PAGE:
When you apply, you select a student loan servicer and a repayment plan (learn more about Any questions you have about your loan application should go to the student loan servicer you selected for your consolidation loan.
A loan with a longer term may have a lower monthly payment, but it can also significantly increase how much you pay over the life of the loan.
View the Total Cost of Borrowing Before you apply, we encourage you to carefully consider whether consolidating your existing debt is the right choice for you.
It also may lower your monthly payments by giving you as long as 30 years to repay.
While consolidating federal student loans may give you a much-needed break on your monthly student loan payments, that lower monthly payment amount comes with a price.
By increasing your loan repayment period, you’ll have more payments to make and will end up paying more in interest.
There are no prepayment penalties with a Direct consolidation loan, so feel free to pay more when you have the extra cash — it’ll help you save on interest. According to the Education Department, federal loans eligible for a Direct consolidation loan include: Subsidized and unsubsidized Direct loans, subsidized and unsubsidized Stafford loans, Direct PLUS loans, PLUS loans from the Federal Family Education Loan (FFEL) Program, Supplemental Loans for Students (SLS), Perkins loans, Health Education Assistance Loans (HEAL), federal nursing loans and some existing consolidation loans.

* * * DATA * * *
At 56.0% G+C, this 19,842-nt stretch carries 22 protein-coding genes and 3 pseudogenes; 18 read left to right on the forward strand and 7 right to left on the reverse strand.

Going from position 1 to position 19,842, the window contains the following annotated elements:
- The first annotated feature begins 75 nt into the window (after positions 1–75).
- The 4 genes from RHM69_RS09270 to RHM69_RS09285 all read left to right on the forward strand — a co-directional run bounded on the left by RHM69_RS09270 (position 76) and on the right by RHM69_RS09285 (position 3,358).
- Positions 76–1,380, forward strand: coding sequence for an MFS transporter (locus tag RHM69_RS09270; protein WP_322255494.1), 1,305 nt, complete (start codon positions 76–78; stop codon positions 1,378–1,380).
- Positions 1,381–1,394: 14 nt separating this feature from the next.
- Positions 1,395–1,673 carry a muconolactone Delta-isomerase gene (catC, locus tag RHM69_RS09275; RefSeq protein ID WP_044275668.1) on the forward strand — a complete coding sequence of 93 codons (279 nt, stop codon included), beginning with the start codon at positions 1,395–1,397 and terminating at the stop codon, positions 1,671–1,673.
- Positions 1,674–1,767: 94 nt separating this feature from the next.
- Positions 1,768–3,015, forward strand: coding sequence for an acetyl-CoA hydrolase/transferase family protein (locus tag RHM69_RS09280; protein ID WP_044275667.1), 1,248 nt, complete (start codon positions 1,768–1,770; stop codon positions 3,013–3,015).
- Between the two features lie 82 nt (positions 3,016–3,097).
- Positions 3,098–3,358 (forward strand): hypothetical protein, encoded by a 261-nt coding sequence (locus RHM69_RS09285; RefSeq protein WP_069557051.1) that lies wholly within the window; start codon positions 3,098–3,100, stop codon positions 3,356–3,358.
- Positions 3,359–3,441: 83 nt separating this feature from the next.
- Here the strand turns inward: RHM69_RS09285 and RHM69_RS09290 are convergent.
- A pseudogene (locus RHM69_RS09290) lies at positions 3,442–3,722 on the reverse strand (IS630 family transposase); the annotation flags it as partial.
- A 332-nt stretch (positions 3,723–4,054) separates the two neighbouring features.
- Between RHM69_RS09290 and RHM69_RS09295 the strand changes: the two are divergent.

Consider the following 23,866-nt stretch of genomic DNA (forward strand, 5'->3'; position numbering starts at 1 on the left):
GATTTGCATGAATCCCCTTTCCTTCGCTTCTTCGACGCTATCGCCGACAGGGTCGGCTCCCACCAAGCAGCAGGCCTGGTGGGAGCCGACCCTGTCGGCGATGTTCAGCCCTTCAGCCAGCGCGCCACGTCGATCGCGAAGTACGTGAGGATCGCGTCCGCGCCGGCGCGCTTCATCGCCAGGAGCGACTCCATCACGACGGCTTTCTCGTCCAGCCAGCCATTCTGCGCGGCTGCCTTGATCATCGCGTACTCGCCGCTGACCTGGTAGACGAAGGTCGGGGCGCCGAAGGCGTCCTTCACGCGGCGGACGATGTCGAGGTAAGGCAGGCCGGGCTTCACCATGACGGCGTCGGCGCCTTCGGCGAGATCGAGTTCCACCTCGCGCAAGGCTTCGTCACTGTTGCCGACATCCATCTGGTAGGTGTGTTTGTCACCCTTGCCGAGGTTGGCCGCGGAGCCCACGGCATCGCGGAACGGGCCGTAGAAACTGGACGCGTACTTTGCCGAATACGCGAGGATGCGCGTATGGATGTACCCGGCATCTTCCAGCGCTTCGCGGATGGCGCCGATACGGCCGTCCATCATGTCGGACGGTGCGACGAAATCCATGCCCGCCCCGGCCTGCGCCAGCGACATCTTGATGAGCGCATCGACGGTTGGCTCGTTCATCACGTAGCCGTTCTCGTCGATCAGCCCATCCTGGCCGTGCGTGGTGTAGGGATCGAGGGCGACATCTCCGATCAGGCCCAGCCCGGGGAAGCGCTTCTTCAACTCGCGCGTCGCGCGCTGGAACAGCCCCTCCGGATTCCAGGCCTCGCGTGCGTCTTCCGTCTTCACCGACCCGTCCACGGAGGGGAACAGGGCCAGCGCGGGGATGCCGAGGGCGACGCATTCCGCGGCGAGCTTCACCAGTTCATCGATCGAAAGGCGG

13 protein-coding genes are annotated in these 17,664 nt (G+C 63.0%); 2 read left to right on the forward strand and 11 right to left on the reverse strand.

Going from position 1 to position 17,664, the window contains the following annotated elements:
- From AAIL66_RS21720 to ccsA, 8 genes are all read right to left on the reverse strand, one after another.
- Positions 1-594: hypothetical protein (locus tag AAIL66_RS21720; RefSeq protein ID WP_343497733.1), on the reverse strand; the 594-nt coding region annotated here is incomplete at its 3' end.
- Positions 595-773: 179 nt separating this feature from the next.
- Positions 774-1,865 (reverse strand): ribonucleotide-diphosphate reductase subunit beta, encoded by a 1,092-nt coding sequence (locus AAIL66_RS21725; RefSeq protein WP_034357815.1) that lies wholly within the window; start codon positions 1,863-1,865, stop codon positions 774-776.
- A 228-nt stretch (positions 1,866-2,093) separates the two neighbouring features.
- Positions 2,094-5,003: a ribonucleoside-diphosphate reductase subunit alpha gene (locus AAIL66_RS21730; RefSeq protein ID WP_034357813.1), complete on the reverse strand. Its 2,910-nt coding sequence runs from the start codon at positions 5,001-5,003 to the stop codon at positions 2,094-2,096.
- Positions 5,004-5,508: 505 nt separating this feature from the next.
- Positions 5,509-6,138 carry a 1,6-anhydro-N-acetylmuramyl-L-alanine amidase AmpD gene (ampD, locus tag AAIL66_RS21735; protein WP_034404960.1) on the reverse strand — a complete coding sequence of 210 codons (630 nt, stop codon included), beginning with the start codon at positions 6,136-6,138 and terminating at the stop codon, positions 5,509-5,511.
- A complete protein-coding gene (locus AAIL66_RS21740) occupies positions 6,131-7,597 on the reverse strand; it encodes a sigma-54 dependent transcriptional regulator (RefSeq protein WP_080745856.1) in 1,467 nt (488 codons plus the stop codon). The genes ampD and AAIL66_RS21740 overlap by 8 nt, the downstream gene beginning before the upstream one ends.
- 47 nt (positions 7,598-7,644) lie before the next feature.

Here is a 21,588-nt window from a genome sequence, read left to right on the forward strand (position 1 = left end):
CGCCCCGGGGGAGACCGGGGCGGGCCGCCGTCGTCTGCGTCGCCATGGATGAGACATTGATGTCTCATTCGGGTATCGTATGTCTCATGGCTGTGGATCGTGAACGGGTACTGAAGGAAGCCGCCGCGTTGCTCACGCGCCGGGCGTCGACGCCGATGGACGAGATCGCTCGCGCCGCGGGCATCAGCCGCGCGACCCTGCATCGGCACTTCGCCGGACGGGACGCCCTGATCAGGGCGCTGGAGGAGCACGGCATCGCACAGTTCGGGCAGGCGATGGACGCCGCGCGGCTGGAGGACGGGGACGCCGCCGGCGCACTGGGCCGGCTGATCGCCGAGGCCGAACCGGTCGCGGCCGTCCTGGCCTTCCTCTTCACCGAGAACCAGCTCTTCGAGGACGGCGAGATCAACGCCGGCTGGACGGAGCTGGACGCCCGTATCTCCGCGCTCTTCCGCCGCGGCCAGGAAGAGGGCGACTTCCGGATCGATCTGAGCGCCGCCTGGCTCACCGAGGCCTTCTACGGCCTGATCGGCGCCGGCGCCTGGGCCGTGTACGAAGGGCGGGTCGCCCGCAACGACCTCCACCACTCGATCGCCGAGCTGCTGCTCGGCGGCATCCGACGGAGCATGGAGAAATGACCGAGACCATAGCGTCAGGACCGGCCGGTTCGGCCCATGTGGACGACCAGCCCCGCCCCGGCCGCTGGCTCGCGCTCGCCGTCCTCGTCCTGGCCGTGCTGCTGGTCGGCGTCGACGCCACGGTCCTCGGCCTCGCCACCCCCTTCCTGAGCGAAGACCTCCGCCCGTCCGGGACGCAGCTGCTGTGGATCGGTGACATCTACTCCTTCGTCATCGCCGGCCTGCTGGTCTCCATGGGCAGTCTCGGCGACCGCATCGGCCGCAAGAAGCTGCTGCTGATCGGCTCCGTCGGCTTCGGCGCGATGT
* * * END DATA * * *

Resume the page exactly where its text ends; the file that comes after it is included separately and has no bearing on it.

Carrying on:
By extending the repayment term, you can significantly reduce the amount of money you’re required to pay each month.
To view this Web site effectively, you will need one of the following supported browsers from Microsoft, Google, Mozilla, or Apple.
Instead, you should look at options to avoid a default on student loan debt.